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U.S. Concludes White Sea Radiation Explosion Came During Russian Nuclear-Missile Recovery

A satellite photo taken of the Nyonoksa Naval Weapons Range on August 12. (Satellite image ©2019 Maxar Technologies)
A satellite photo taken of the Nyonoksa Naval Weapons Range on August 12. (Satellite image ©2019 Maxar Technologies)

A State Department official says the United States has concluded that a mysterious explosion that occurred at a Russian naval test range in the White Sea in August occurred amid an operation to recover a nuclear-powered missile that had apparently crashed during a test.

The August 8 incident sent analysts from Washington to Brussels to Oslo scrambling to figure out what was going on, and was followed by contradictory statements from local and federal government officials in Russia about the nature of the explosion and the danger it posed to local residents.

“The United States has determined that the explosion…was the result of a nuclear reaction that occurred during the recovery of a Russian nuclear-powered cruise missile,” U.S. Deputy Assistant Secretary of State Thomas G. DiNanno told a United Nations committee on October 10, according to prepared remarks.

That conclusion bolsters earlier RFE/RL reporting about the blast at the Nyonoksa test range, which panicked and angered residents.

“The missile remained on the bed of the White Sea since its failed test early last year, in close proximity to a major population center," DiNanno said.

It wasn’t immediately clear why the United States decided to publicly confirm its intelligence conclusions about the August 8 explosion now.

The blast sent a plume of radiation wafting over the White Sea shipbuilding port of Severodvinsk, sending spooked residents rushing to buy up iodine drops from local pharmacies. Iodine is often used as a first resort to protect the thyroid gland from being irradiated in the event of a nuclear incident.

Severodvnisk is just 30 kilometers east of Nyonoksa and is home to a sizable naval presence as well as a shipbuilding factory where nuclear-powered submarines for the Russian fleet are built.

The day the blast happened, the Russian Defense Ministry confirmed a fatal incident at the range, which has been used for decades by the Soviet and Russian navies for weapons testing. The ministry said that two people had been killed but gave no other details.

Two days later, the state-run atomic energy agency Rosatom revealed that five of its employees had been killed while they were conducting "technical-engineering oversight" of a test of "radioactive isotope fuel for a liquid-fueled rocket engine."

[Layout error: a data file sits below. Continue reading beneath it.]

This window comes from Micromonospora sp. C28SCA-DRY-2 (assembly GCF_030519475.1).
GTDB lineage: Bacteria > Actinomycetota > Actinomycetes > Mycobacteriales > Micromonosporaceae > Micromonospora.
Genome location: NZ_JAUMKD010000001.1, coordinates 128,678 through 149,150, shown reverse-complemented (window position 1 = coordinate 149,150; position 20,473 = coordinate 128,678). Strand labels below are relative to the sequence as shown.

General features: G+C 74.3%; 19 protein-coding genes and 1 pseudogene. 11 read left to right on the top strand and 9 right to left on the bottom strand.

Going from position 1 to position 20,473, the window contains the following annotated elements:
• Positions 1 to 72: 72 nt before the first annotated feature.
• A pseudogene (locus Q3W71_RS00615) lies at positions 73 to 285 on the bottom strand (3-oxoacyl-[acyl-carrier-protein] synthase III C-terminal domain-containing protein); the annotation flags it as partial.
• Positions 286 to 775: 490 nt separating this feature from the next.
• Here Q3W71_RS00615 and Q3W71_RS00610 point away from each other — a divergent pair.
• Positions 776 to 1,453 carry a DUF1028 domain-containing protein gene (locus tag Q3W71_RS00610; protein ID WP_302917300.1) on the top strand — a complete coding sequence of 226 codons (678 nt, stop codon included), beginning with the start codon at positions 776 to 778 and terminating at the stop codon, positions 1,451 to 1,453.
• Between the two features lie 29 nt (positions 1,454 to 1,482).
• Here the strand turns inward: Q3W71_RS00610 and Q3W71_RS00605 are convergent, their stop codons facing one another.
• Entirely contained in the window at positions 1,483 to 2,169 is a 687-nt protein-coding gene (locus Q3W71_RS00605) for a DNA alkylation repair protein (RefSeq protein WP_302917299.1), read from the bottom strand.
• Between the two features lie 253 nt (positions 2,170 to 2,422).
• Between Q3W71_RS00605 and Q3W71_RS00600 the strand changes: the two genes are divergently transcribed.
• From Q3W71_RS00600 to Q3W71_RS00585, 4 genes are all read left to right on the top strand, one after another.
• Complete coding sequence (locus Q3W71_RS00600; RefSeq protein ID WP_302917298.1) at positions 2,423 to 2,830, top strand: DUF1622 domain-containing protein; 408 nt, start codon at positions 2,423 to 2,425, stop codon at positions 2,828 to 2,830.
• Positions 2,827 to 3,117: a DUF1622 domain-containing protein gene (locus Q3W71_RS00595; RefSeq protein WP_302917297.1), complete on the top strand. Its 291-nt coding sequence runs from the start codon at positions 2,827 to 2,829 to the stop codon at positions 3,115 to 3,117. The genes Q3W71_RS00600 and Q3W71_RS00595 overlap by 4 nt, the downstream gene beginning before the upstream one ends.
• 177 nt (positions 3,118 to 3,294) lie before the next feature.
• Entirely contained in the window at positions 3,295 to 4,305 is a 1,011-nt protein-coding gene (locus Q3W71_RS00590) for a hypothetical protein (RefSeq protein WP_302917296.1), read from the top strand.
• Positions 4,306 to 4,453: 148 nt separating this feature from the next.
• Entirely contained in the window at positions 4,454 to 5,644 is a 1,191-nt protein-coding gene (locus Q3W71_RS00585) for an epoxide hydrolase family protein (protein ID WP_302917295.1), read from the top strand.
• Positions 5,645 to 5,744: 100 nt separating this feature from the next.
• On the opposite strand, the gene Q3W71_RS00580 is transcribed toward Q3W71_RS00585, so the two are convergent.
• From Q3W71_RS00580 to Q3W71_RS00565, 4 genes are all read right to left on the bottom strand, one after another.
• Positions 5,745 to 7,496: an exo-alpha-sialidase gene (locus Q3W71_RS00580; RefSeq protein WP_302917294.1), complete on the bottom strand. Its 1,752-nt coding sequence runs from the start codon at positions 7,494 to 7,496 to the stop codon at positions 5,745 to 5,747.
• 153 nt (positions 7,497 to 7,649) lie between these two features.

On August 11, managers at the state research institute where the engineers were employed revealed in a video interview that the researchers had been investigating, among other things, "the creation of small-scale sources of energy using radioactive fissile materials."

The institute where the men worked is Russia's premier facility for military nuclear research, known by its acronym VNIIEF and located in the closed city of Sarov.

Meanwhile, monitoring stations in Severodvinsk reported a brief spike in radiation levels in the hours after the explosion but emphasized that there was no danger to public health.

On August 26, Russia's federal weather agency said its sensors had detected several radioactive isotopes, including those that independent experts said were associated with a nuclear reaction, or a "fissile event."

Taken together, the reporting added to speculation that the explosion was linked to a nuclear-powered missile that President Vladimir Putin had boasted was under development last year.

That missile, known in Russian as the Burevestnik and under NATO standards as Skyfall, had reportedly suffered several failures during testing, and there has been at least one reported previous attempt to recover a missile lost at sea.

Putin himself said the explosion occurred during a test of a new weapons system, but he gave no details.

Under Putin, Russia has moved to upgrade its nuclear arsenal and its overall weapons systems.

In the weeks after the explosion, residents of the village of Nyonoksa were openly critical of authorities for a lack of information about what had occurred. Their anger was deepened by the presence of debris, apparently from the test, that had either washed up on the shore or was deliberately left there.

Some of the debris was visibly damaged, and matched up with the satellite imagery that added to evidence of some sort of weapons malfunction.

Asked last month for comment on the criticism leveled by Nyonoksa residents about the lack of information from Rosatom, an agency spokesperson told RFE/RL: "Rosatom is not in a position to comment on classified defense contracts and military tests.

DiNanno’s comments came in remarks during a meeting of the United Nations First Committee in New York.

That committee is one of six primary committees at the world body, and deals specificially with disarmament and arms-control issues.

An e-mail sent to the U.S. State Department on October 12 was not immediately answered.

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    Mike Eckel

    Mike Eckel is a senior correspondent reporting on political and economic developments in Russia, Ukraine, and around the former Soviet Union, as well as news involving cybercrime and espionage. He's reported on the ground on Russia's invasion of Ukraine, the wars in Chechnya and Georgia, and the 2004 Beslan hostage crisis, as well as the annexation of Crimea in 2014.